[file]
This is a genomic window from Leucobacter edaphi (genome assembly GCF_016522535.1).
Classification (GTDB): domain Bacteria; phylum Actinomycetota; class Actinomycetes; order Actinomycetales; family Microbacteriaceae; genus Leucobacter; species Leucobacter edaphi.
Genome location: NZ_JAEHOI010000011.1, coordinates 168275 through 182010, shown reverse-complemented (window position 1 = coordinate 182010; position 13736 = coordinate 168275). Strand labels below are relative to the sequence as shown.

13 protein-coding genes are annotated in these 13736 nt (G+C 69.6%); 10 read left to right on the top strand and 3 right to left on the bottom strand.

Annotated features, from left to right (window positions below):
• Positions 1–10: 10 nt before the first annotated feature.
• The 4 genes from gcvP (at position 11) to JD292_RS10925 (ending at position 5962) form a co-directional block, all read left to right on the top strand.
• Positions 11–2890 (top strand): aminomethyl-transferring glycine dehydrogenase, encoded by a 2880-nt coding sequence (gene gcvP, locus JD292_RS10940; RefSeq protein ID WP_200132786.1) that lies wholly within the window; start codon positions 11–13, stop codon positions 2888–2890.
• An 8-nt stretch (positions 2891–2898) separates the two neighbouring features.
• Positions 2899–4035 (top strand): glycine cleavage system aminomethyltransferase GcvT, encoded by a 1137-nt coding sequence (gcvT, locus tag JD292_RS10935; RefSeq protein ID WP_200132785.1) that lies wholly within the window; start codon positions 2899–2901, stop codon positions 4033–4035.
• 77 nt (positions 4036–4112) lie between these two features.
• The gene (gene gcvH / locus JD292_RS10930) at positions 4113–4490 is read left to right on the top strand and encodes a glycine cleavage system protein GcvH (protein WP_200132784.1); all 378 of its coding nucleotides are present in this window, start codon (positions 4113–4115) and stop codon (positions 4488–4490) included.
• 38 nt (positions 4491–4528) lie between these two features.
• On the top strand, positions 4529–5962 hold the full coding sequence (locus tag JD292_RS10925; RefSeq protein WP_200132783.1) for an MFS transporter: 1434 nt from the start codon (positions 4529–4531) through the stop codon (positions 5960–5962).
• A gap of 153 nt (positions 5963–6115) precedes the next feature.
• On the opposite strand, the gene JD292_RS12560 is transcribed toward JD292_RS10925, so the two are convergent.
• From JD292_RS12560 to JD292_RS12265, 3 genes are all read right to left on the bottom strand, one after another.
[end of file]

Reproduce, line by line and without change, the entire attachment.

This is a genomic window from Leucobacter edaphi (genome assembly GCF_016522535.1).
Classification (GTDB): domain Bacteria; phylum Actinomycetota; class Actinomycetes; order Actinomycetales; family Microbacteriaceae; genus Leucobacter; species Leucobacter edaphi.
Genome location: NZ_JAEHOI010000011.1, coordinates 168275 through 182010, shown reverse-complemented (window position 1 = coordinate 182010; position 13736 = coordinate 168275). Strand labels below are relative to the sequence as shown.

13 protein-coding genes are annotated in these 13736 nt (G+C 69.6%); 10 read left to right on the top strand and 3 right to left on the bottom strand.

Annotated features, from left to right (window positions below):
• Positions 1–10: 10 nt before the first annotated feature.
• The 4 genes from gcvP (at position 11) to JD292_RS10925 (ending at position 5962) form a co-directional block, all read left to right on the top strand.
• Positions 11–2890 (top strand): aminomethyl-transferring glycine dehydrogenase, encoded by a 2880-nt coding sequence (gene gcvP, locus JD292_RS10940; RefSeq protein ID WP_200132786.1) that lies wholly within the window; start codon positions 11–13, stop codon positions 2888–2890.
• An 8-nt stretch (positions 2891–2898) separates the two neighbouring features.
• Positions 2899–4035 (top strand): glycine cleavage system aminomethyltransferase GcvT, encoded by a 1137-nt coding sequence (gcvT, locus tag JD292_RS10935; RefSeq protein ID WP_200132785.1) that lies wholly within the window; start codon positions 2899–2901, stop codon positions 4033–4035.
• 77 nt (positions 4036–4112) lie between these two features.
• The gene (gene gcvH / locus JD292_RS10930) at positions 4113–4490 is read left to right on the top strand and encodes a glycine cleavage system protein GcvH (protein WP_200132784.1); all 378 of its coding nucleotides are present in this window, start codon (positions 4113–4115) and stop codon (positions 4488–4490) included.
• 38 nt (positions 4491–4528) lie between these two features.
• On the top strand, positions 4529–5962 hold the full coding sequence (locus tag JD292_RS10925; RefSeq protein WP_200132783.1) for an MFS transporter: 1434 nt from the start codon (positions 4529–4531) through the stop codon (positions 5960–5962).
• A gap of 153 nt (positions 5963–6115) precedes the next feature.
• On the opposite strand, the gene JD292_RS12560 is transcribed toward JD292_RS10925, so the two are convergent.
• From JD292_RS12560 to JD292_RS12265, 3 genes are all read right to left on the bottom strand, one after another.